On 06 February 2023, Indonesia’s Statistical Agency (Badan Pusat Statistik, or BPS) released the latest official gross domestic product (GDP) data of Indonesia. The data were in line with expectations.
But even so, they were still a cause for celebration as the Indonesian economy performed well amid still troubled global conditions (for example Indonesia saw its foreign exchange earnings in the tourism industry decline heavily because relatively few foreign visitors opted for a trip to Indonesia in 2022, compared to pre-COVID-19-crisis times).
In full-year 2022, the Indonesian economy expanded at a rate of 5.31 percent year-on-year (y/y), which is the best full-year GDP growth rate since 2013. Obviously, we need to keep in mind that economic growth in 2022 enjoyed a low base as 2021 had been a COVID-19-crisis-ridden year (with harsher social and business restrictions).
Meanwhile, in the last quarter of 2022 the Indonesian economy showed a growth rate of 5.01 percent (y/y). This might be slightly disappointing for some, which could include Indonesian Finance Minister Sri Mulyani Indrawati as she – in late January 2023 – said to expect a higher Q4-2022 economic growth rate than in Q4-2021 as the latter was burdened by the arrival of the Omicron variant. One could also argue that after the severe COVID-19 hiccup (namely a deep-red crisis and huge rebound) matters have now normalized for the Indonesian economy.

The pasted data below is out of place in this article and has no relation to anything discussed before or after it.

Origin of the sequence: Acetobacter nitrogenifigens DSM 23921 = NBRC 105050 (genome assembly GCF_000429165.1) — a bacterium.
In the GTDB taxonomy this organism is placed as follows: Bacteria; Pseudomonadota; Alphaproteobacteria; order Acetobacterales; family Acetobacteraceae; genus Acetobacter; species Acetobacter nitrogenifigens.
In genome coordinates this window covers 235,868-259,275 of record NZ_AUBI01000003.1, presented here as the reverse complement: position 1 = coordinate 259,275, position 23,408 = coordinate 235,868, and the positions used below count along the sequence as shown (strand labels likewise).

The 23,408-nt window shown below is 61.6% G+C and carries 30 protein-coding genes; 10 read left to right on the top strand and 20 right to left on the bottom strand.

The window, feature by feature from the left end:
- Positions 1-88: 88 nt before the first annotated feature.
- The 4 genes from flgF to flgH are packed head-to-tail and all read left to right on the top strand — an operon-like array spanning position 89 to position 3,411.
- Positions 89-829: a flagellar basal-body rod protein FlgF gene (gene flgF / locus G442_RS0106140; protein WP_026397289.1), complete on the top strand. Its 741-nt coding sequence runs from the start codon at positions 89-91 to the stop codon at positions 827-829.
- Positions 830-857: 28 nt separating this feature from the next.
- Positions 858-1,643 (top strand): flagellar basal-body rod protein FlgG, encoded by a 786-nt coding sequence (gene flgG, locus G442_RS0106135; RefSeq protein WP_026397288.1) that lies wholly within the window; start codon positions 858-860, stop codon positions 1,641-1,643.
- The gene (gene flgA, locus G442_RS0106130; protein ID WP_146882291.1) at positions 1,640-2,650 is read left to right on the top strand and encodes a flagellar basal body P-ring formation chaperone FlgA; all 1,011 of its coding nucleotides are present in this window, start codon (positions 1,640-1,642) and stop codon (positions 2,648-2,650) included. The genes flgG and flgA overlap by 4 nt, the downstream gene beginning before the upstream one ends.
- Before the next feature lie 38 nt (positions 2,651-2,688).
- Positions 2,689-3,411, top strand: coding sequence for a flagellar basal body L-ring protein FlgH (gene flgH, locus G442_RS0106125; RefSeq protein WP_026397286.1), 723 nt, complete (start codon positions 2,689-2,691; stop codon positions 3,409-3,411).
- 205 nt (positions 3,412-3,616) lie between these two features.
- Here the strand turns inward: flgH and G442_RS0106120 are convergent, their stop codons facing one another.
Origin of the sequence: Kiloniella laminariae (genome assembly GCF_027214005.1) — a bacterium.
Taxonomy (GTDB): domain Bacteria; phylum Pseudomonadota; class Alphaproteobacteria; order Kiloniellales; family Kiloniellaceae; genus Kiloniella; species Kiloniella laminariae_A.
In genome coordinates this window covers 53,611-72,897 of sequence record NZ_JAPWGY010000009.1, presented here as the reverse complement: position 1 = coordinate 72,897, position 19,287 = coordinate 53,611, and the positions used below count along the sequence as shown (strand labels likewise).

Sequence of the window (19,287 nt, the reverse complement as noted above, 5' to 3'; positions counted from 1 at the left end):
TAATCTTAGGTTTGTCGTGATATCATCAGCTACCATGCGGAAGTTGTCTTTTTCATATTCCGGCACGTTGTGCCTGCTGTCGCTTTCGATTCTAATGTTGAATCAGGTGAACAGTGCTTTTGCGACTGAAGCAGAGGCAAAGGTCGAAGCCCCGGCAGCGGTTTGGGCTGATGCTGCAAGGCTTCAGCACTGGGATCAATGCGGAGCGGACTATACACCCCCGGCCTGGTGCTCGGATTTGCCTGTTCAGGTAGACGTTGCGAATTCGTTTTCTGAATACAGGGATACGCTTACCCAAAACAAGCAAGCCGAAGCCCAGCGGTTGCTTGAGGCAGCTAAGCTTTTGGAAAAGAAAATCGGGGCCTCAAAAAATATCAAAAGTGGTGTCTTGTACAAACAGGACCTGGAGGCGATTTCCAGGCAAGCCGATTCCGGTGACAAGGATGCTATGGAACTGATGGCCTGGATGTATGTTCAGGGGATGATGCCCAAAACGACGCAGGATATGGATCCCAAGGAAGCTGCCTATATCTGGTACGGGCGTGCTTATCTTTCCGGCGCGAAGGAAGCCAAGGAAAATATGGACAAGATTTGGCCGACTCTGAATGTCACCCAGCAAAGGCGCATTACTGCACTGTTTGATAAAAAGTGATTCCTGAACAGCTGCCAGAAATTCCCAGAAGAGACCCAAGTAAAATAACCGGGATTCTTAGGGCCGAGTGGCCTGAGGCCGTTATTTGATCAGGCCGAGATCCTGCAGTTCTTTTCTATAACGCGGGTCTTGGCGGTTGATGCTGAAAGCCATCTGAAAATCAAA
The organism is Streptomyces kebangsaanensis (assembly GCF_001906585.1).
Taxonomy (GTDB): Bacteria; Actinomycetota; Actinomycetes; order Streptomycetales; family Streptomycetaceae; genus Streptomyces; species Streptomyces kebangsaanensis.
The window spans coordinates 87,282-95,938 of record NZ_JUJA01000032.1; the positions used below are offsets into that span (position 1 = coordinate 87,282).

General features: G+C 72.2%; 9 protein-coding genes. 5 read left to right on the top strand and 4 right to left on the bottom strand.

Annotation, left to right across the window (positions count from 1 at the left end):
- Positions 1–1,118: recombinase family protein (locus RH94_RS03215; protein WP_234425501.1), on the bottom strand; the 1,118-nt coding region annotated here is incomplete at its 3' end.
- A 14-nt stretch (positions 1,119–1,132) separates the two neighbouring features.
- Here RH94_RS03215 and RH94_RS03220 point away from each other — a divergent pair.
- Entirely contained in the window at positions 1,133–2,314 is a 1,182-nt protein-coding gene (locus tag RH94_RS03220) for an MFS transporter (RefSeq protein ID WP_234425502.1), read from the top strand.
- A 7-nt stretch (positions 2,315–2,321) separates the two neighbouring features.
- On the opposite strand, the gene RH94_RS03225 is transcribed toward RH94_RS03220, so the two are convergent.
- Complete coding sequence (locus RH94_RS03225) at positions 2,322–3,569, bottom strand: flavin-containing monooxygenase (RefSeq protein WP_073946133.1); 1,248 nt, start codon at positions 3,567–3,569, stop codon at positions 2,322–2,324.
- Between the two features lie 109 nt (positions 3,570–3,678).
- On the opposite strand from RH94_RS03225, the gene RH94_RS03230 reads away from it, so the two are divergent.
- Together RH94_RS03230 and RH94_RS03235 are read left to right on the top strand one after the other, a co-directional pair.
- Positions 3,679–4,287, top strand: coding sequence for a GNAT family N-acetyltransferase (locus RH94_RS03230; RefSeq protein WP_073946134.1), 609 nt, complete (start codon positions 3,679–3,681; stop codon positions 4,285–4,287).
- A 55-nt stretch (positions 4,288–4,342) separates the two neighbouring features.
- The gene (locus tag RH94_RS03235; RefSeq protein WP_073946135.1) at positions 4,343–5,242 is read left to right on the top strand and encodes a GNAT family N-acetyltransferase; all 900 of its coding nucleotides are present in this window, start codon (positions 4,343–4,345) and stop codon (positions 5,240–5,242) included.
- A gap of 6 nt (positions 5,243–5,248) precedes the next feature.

Table 2 on the previous page shows a solid recovery from the COVID-19 crisis (when Indonesia hit rock bottom in 2020). Indonesia’s GDP at constant prices (with 2010 as base year), which is the most informative indicator as it is adjusted for the effects of inflation (and – as is widely known – inflation was higher than usual in 2022), shows a very healthy jump to IDR 11,710.4 trillion (approx. USD $780 billion) in full- 2022.
Based on current prices Indonesian inflation even expanded to IDR 19,588.4 trillion (approx. USD $1.30 trillion). However, this indicator is unadjusted for the effects of inflation, and therefore somewhat misleading.
Similarly, per capita GDP rose strongly to around USD $4,784. However, we need to keep in mind that there exists quite some inequality within Indonesian society. So, for example, it is highly probable that a small percentage of the population benefited disproportionally from the high commodity prices as their companies made windfall profits in 2022.
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